theresa may Prime Minister, Theresa May. Photo: Annika Haas (EU2017EE)

With the country in chaos, we need change now – keep up the pressure!

Britain is a country without a properly functioning government. The Tories have no majority, are deeply divided, and are so engulfed in the slow-motion car crash of the Brexit talks, that next to no other government business is getting done.

Meanwhile, the country is seizing up. There is a desperate housing crisis that is forcing thousands of homeless onto our streets, even in freezing weather. The NHS is broken. For the first time, management has postponed non-emergency operations across the board. Food bank use is soaring while wages slide. Striking lecturers have shown the level of anger at widespread attempts to rob pension funds. There is a long list of other urgent issues from the Grenfell catastrophe to the collapse of Carillion that are simply not being dealt with. 

The only sensible response to this situation is to demand the government stands aside, and that we have a general election to elect one that will confront these problems. The media and many on the right see the question of Brexit as the main issue in politics. Actually, the real question is whether we are going to continue in a low-wage society dominated by outsourcing and austerity at home and pursuing wars abroad, or the alternative that Corbyn stands for.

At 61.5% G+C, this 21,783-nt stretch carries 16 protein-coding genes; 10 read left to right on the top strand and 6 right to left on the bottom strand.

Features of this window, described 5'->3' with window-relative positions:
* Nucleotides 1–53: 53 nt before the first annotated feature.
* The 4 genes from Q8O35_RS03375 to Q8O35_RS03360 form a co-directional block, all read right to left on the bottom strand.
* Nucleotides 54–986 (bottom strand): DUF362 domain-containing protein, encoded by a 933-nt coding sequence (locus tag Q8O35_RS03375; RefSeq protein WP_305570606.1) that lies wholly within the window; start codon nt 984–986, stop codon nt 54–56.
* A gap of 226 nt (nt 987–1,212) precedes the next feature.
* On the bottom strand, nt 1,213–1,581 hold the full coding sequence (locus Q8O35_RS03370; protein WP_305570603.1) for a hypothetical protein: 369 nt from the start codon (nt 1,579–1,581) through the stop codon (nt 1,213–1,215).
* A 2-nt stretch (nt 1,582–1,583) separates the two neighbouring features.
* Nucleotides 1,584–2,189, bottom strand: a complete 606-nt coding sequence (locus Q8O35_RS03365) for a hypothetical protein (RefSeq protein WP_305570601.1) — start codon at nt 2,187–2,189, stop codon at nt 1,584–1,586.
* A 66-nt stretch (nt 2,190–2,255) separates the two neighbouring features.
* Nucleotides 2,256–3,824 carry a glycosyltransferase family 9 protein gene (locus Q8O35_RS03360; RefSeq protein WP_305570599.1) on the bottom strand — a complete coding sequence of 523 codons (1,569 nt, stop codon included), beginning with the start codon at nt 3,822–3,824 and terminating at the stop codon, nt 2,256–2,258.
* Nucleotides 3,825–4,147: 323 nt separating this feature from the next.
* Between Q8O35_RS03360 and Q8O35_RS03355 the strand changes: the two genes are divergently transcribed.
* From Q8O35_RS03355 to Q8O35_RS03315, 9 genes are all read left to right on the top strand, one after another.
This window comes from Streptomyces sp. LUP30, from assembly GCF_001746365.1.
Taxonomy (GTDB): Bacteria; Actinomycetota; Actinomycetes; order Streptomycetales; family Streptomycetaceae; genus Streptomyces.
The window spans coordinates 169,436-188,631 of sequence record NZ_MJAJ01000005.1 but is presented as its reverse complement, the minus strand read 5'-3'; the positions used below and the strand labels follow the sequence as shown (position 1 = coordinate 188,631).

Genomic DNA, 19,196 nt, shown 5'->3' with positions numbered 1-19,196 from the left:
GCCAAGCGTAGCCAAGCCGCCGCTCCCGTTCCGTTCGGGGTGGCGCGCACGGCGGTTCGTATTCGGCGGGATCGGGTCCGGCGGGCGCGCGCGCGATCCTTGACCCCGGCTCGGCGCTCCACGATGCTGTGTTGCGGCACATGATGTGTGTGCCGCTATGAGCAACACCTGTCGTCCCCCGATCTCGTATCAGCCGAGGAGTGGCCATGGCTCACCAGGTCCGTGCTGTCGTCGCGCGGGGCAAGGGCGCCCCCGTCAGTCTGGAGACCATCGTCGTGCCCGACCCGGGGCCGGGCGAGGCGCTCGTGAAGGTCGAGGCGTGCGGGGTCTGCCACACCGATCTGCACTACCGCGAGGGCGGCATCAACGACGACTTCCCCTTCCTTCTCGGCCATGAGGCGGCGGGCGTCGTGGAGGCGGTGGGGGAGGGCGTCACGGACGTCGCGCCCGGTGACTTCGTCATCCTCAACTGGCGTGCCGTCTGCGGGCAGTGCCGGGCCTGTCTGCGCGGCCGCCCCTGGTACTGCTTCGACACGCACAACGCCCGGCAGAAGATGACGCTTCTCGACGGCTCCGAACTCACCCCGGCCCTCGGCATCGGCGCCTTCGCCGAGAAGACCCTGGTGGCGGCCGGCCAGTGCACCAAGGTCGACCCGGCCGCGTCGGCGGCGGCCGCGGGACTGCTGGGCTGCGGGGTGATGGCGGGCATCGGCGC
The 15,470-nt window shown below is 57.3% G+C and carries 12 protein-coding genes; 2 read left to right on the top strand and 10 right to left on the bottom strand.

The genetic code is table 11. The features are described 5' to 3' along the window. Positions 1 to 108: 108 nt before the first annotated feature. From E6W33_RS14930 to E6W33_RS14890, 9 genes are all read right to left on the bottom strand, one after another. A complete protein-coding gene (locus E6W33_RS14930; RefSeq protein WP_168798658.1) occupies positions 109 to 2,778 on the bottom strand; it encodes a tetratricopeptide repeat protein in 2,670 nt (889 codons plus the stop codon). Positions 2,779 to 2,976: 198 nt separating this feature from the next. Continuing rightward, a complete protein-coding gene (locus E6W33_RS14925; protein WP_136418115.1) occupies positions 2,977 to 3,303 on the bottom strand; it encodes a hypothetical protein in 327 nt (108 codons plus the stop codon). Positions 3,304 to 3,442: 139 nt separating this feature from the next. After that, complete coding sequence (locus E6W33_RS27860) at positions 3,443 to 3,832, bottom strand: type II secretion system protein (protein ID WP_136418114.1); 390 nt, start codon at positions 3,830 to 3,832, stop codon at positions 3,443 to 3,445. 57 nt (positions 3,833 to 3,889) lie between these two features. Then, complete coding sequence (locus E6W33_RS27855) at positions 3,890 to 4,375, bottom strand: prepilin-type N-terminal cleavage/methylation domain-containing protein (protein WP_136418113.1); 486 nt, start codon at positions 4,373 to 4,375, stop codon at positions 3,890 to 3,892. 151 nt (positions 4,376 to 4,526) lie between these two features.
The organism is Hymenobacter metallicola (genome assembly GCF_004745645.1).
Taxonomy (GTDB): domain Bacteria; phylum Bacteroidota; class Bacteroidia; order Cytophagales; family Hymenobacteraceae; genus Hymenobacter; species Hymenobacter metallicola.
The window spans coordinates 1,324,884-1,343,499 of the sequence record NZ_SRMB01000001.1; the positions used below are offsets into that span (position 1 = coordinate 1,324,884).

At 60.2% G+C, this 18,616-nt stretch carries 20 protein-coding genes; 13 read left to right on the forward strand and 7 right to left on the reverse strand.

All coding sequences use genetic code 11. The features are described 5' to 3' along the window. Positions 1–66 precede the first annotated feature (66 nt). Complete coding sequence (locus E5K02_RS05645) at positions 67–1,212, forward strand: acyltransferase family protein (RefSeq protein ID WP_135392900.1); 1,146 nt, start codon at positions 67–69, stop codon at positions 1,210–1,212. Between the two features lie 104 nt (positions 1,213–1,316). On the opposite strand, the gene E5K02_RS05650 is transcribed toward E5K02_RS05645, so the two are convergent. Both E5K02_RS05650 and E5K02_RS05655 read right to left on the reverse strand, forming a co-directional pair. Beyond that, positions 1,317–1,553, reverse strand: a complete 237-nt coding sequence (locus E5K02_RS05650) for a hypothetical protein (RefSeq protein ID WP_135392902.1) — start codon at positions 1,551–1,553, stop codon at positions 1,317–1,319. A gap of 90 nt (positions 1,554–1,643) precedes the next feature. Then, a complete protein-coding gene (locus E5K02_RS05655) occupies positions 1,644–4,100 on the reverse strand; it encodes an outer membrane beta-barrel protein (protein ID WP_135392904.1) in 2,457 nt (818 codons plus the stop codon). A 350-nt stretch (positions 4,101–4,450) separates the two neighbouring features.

Jeremy Corbyn is popular precisely because he stands for a break from the pro-market, privatising policies that have brought us so low. People want to see a massive house building programme, refunding of the NHS and public services, higher wages and secure pensions, and increased taxes on the rich and the corporations. In this situation, it is very important the left doesn’t allow the issue of the EU to dominate politics and doesn’t make any concessions to those on the Labour right demanding a commitment to staying in the single market, whose rules would make many of these policies hard to implement.

The left needs to be on the attack on the questions that matter, and make it clear that a Labour government would bring tangible and immediate change for working people. We shouldn’t listen to those who want Corbyn to moderate his policies on foreign policy or anything else.  

His attacks on Tory foreign policy proved particularly popular. The result was the biggest swing in any election since 1945. This is the atmosphere we need to recreate to keep up the pressure. 

University workers have shown what can be achieved when workers take a stand. Their strike action against pension cuts has been supported by students and many others up and down the country in an inspiring display of solidarity. Together, students and workers have won support because they have committed to a serious cycle of strikes designed to have a real impact, and because they have been open about the political nature of their action. The lecturers were clear from the start about the fact that they were fighting against the attempt to turn education into big business.

As well as rattling the employers, the strike has put the question of the great pensions’ scandal centre stage. The big People’s Assembly demonstration over the NHS in February put the government on the defensive over health funding in a similar way. The lesson should be obvious. We need to be strengthening the unions and the mass movements in every way we can. We need to be supporting every single strike and building towards the widest possible protests in order to push the government on to the defensive and ultimately force it out. This is also the best way to prepare for a possible Labour government. Because, if Jeremy Corbyn does get elected with a progressive programme intact, he will face fierce resistance from the establishment and from the right in his own party. Popular organisation and campaigning will be essential to push change through.